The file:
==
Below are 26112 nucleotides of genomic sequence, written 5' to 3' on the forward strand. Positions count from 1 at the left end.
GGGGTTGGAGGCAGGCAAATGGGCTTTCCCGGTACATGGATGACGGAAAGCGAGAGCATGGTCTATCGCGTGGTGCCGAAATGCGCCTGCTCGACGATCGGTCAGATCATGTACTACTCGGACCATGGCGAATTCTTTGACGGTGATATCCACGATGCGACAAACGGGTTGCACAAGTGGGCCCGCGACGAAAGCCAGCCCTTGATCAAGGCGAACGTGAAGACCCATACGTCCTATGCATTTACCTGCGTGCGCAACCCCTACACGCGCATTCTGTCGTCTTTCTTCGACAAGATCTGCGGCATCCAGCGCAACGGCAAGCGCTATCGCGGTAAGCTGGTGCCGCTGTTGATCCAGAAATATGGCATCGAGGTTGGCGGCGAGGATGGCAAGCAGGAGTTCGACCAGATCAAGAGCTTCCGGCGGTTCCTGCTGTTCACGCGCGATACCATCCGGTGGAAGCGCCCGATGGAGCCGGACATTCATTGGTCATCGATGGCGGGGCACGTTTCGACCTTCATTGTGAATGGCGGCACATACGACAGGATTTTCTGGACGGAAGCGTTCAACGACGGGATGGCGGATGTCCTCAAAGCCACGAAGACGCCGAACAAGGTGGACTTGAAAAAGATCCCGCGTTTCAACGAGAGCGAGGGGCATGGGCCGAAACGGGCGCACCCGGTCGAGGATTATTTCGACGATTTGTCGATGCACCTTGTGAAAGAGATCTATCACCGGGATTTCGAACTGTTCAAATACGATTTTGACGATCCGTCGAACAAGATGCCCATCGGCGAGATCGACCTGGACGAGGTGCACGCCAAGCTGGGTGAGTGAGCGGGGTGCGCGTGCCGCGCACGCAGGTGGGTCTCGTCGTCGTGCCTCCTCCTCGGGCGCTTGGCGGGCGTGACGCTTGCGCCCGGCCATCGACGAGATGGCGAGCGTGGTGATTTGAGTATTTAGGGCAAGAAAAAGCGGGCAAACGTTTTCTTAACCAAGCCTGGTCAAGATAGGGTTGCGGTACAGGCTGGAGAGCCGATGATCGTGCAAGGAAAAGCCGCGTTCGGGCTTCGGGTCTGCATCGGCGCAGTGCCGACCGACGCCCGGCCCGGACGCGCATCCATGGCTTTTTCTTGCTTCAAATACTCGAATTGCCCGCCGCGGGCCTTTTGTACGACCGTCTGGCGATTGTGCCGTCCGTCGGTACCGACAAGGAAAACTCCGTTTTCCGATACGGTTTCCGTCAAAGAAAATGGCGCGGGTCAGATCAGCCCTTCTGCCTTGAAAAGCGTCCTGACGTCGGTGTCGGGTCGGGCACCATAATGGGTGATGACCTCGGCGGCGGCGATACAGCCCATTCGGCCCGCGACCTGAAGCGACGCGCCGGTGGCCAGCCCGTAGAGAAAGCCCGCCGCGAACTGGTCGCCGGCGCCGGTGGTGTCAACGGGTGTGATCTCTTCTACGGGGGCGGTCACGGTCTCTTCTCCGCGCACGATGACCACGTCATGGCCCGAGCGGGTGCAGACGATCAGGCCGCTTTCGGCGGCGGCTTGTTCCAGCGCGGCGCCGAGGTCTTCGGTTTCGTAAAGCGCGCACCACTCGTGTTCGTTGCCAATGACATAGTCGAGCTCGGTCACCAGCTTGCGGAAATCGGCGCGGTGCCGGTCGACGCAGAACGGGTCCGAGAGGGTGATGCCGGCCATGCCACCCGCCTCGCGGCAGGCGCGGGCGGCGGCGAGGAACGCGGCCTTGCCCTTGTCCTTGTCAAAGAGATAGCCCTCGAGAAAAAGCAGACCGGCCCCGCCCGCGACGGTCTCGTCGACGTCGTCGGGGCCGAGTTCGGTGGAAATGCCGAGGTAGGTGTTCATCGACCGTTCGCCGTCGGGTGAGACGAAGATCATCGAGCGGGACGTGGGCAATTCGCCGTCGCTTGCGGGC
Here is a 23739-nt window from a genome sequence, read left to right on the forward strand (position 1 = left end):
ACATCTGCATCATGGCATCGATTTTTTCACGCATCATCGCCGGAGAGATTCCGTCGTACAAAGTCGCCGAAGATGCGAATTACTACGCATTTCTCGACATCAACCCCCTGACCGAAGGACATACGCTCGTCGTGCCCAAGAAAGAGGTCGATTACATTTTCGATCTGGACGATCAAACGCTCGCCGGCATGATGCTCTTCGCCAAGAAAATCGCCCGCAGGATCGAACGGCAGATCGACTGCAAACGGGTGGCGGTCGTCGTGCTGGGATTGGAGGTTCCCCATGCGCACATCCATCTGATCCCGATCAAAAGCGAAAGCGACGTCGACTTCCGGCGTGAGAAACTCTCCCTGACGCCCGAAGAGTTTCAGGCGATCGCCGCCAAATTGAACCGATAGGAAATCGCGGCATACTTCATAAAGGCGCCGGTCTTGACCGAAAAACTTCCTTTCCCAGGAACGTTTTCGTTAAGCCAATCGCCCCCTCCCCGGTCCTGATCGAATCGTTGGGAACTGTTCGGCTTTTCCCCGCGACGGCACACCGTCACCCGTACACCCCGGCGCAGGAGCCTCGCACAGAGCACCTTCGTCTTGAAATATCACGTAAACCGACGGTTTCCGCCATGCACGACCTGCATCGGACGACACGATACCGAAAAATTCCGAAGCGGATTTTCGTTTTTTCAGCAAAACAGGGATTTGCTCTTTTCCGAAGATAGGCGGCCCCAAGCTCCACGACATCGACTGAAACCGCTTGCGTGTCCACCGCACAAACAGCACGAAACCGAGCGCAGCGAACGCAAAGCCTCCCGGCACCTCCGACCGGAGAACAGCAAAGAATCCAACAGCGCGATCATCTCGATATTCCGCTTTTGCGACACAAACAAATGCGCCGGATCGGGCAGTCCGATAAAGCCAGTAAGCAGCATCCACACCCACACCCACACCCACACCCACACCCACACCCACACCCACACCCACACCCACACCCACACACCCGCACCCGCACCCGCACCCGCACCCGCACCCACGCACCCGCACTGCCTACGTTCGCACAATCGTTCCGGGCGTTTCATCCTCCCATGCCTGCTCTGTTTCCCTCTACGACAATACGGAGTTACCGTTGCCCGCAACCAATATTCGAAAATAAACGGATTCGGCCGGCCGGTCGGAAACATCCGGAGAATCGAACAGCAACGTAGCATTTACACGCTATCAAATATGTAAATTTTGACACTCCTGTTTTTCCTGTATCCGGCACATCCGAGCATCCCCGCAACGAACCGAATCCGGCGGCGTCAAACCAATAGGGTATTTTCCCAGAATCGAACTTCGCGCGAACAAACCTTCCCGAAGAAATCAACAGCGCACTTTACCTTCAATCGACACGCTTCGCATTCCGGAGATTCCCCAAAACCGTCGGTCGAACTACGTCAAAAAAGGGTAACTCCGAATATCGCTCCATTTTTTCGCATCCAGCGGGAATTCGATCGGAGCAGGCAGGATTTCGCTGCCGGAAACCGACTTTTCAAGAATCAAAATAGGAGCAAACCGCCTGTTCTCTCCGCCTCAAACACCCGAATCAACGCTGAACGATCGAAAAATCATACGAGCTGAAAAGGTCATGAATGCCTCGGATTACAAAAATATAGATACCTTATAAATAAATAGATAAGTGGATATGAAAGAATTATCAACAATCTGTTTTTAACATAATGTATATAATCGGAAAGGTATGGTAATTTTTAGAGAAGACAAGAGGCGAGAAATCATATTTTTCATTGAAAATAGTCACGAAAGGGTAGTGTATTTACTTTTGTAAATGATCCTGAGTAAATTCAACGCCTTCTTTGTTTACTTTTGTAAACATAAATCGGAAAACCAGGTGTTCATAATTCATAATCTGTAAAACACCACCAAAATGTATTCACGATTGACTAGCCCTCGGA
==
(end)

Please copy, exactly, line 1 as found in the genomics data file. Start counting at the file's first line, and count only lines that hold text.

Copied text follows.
Below are 26112 nucleotides of genomic sequence, written 5' to 3' on the forward strand. Positions count from 1 at the left end.